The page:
On 14th May 1536, Henry VIII sent Sir Nicholas Carew to fetch Jane Seymour and to install her in a house in Chelsea, within a mile of the King’s own lodgings. Eustace Chapuys, the imperial ambassador, wrote to his master Charles V, that Jane was “most richly dressed” and “splendidly served by the King’s cook and other officers”. Her sumptuous dress, her proximity to the King and the way she was being served by the King’s own servants, suggest that Jane was being treated like the Queen of England and thus that Henry VIII knew that this position would need filling soon. A Queen in waiting.

Although Anne Boleyn was unpopular in certain circles, her imprisonment and the King’s behaviour with Jane Seymour were causing gossip and disapproval. Pamphlets were being published and circulated deriding Henry VIII’s relationship with Jane. It was shocking behaviour. His wife and Queen was in the Tower of London, charged with adultery, and he was carrying on a relationship with one of her ladies-in-waiting!

Also on this day in 1536, Master Secretary Cromwell wrote to Stephen Gardiner and John Wallop, the King’s ambassadors in France, to inform them of recent events, explaining that “the Queen’s incontinent living was so rank and common that the ladies of her privy chamber could not conceal it”. So “abominable” were her offences, according to Cromwell, that he could not bring himself to go into detail, but he could assure them that they would both benefit from the fall of Anne Boleyn and the men.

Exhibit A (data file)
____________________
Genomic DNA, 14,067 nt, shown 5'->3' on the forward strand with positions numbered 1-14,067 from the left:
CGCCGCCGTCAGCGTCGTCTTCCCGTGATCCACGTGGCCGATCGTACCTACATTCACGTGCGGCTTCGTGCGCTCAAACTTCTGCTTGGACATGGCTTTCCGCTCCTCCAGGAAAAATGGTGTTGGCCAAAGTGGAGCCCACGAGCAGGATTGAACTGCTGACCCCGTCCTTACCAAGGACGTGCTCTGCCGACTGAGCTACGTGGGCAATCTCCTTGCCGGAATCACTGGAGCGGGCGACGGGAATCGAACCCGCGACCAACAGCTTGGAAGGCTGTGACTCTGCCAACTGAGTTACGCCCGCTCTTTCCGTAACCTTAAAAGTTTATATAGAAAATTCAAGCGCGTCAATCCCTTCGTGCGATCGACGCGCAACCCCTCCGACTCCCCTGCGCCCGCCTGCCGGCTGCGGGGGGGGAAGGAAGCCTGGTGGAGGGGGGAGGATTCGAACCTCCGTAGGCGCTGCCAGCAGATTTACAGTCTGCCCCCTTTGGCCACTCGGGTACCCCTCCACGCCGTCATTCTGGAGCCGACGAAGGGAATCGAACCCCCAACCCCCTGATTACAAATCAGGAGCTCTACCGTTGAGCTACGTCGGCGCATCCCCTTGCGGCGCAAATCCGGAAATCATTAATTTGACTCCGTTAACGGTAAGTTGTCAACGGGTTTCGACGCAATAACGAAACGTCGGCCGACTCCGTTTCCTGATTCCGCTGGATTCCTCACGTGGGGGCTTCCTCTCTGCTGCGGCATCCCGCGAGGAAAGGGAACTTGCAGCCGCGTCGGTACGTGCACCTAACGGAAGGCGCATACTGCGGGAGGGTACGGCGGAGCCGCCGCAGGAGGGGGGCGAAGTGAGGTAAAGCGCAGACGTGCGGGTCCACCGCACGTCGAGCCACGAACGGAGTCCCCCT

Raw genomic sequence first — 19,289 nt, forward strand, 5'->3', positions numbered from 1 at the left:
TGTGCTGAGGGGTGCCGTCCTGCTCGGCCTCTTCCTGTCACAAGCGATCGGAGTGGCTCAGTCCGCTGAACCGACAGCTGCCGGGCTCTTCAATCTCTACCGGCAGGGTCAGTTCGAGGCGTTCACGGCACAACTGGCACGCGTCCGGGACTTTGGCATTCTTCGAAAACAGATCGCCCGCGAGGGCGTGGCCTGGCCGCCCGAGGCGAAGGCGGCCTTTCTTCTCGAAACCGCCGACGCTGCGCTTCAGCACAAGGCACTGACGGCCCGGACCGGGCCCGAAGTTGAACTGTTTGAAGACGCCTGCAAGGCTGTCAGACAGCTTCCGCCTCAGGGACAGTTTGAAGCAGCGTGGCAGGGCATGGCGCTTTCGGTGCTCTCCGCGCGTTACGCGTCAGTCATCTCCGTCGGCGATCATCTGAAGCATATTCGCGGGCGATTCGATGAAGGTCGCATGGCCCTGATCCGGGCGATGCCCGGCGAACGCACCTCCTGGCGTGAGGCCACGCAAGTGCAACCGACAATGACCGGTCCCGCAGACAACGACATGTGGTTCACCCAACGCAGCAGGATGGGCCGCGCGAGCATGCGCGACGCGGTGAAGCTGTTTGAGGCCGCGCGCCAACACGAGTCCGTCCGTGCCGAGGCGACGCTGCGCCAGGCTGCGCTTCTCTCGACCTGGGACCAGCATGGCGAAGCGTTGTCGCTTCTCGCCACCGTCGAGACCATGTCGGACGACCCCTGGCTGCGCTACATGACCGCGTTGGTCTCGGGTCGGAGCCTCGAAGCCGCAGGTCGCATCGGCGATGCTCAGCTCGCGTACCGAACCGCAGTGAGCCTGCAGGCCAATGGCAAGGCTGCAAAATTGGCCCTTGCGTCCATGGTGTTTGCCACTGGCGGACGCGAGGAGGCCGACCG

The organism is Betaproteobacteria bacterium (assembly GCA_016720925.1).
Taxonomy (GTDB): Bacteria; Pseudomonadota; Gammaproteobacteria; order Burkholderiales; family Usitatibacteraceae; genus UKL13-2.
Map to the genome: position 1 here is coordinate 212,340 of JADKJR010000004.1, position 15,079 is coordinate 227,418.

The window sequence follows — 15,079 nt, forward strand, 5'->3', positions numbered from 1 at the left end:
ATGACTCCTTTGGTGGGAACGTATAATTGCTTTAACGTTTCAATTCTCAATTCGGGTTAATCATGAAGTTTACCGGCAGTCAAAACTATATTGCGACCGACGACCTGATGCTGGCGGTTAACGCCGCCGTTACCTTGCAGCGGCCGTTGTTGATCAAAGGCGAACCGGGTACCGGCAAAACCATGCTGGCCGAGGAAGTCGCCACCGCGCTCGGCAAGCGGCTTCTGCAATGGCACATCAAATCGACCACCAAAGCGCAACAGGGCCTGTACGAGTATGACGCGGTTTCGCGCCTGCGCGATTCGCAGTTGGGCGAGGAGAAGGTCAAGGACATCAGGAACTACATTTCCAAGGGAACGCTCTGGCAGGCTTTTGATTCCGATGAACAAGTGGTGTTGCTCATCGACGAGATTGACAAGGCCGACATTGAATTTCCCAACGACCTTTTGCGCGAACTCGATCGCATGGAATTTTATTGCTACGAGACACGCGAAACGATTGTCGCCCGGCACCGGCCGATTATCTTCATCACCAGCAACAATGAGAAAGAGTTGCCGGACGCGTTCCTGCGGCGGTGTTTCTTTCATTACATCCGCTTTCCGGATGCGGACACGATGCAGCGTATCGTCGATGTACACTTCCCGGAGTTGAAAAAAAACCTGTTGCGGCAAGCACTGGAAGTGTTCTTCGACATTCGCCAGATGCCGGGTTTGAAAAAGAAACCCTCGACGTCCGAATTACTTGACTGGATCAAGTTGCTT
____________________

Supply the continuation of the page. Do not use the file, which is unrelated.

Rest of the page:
Note: In his letter to Wallop and Gardiner, Cromwell describes the coup against Anne and the men as “the King’s proceeding” rather than his investigation or plot.

7 Responses to “14th May 1536 – Jane Seymour Moves to Chelsea”

  1. Melissa says:

    I know that historians differ on the type of character that Jane had. She is either depicted as Sweet, Demure, and a pawn for the Catholics/AntiBoleyn Faction. However, with all the events going on I find it hard to believe that she was an innocent pawn. With how ambitious her brothers were it is hard to believe that she did not also have that same fire within her. I believe that she appeared Meek and Modest because that was what the King wanted and Jane had her eyes on the prize of becoming Queen. I find it extremely hard to believe that an innocent pawn would not feel anything for the woman she was supplanting. Anne did supplant Katherine but Katherine was banished and deserted not murdered. I have no personal feelings against Jane. I just wish there was more information regarding her character. She seems just as ambitious as Anne but knew how to hide it better than Anne.

  2. Anne Barnhill says:

    This is what makes me dislike Jane Seymore so much–she knew her crown would be wrested from a dead woman’s head. I find her almost as guilty as Henry. Anne was not exactly kind to C of A, but I don’t believe it was ever her intent to steal Henry. To me, he kept pursuing her, what with his ‘stricken with the dart of love’ business until she had no choice but to agree to marry him. A very different scernario from Jane. The whole thing is really disgusting.

  3. Dawn 1st says:

    ‘A wolf in sheep’s clothing’ perhaps…
    She was clever there is nothing so sure as that,she copied what she had seen with Anne, but in a different guise.